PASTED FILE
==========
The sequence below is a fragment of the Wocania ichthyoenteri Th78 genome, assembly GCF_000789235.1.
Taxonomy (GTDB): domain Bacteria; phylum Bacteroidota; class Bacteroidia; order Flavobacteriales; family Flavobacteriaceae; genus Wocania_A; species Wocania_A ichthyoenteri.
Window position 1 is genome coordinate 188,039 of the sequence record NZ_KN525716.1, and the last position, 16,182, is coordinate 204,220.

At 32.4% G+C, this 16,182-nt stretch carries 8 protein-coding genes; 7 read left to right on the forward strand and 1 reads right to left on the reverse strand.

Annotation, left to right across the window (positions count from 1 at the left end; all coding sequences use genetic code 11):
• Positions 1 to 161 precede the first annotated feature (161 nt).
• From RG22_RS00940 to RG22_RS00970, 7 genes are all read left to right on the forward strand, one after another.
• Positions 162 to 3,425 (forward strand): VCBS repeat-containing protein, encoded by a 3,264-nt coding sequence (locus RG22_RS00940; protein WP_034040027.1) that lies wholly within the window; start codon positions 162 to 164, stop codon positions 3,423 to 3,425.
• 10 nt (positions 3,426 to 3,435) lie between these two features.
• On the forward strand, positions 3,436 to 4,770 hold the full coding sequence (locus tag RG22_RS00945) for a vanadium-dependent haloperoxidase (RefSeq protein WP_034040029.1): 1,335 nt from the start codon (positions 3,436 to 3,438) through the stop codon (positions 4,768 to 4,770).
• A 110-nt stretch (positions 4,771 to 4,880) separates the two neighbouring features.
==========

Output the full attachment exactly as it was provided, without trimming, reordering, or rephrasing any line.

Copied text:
The sequence below is a fragment of the Wocania ichthyoenteri Th78 genome, assembly GCF_000789235.1.
Taxonomy (GTDB): domain Bacteria; phylum Bacteroidota; class Bacteroidia; order Flavobacteriales; family Flavobacteriaceae; genus Wocania_A; species Wocania_A ichthyoenteri.
Window position 1 is genome coordinate 188,039 of the sequence record NZ_KN525716.1, and the last position, 16,182, is coordinate 204,220.

At 32.4% G+C, this 16,182-nt stretch carries 8 protein-coding genes; 7 read left to right on the forward strand and 1 reads right to left on the reverse strand.

Annotation, left to right across the window (positions count from 1 at the left end; all coding sequences use genetic code 11):
• Positions 1 to 161 precede the first annotated feature (161 nt).
• From RG22_RS00940 to RG22_RS00970, 7 genes are all read left to right on the forward strand, one after another.
• Positions 162 to 3,425 (forward strand): VCBS repeat-containing protein, encoded by a 3,264-nt coding sequence (locus RG22_RS00940; protein WP_034040027.1) that lies wholly within the window; start codon positions 162 to 164, stop codon positions 3,423 to 3,425.
• 10 nt (positions 3,426 to 3,435) lie between these two features.
• On the forward strand, positions 3,436 to 4,770 hold the full coding sequence (locus tag RG22_RS00945) for a vanadium-dependent haloperoxidase (RefSeq protein WP_034040029.1): 1,335 nt from the start codon (positions 3,436 to 3,438) through the stop codon (positions 4,768 to 4,770).
• A 110-nt stretch (positions 4,771 to 4,880) separates the two neighbouring features.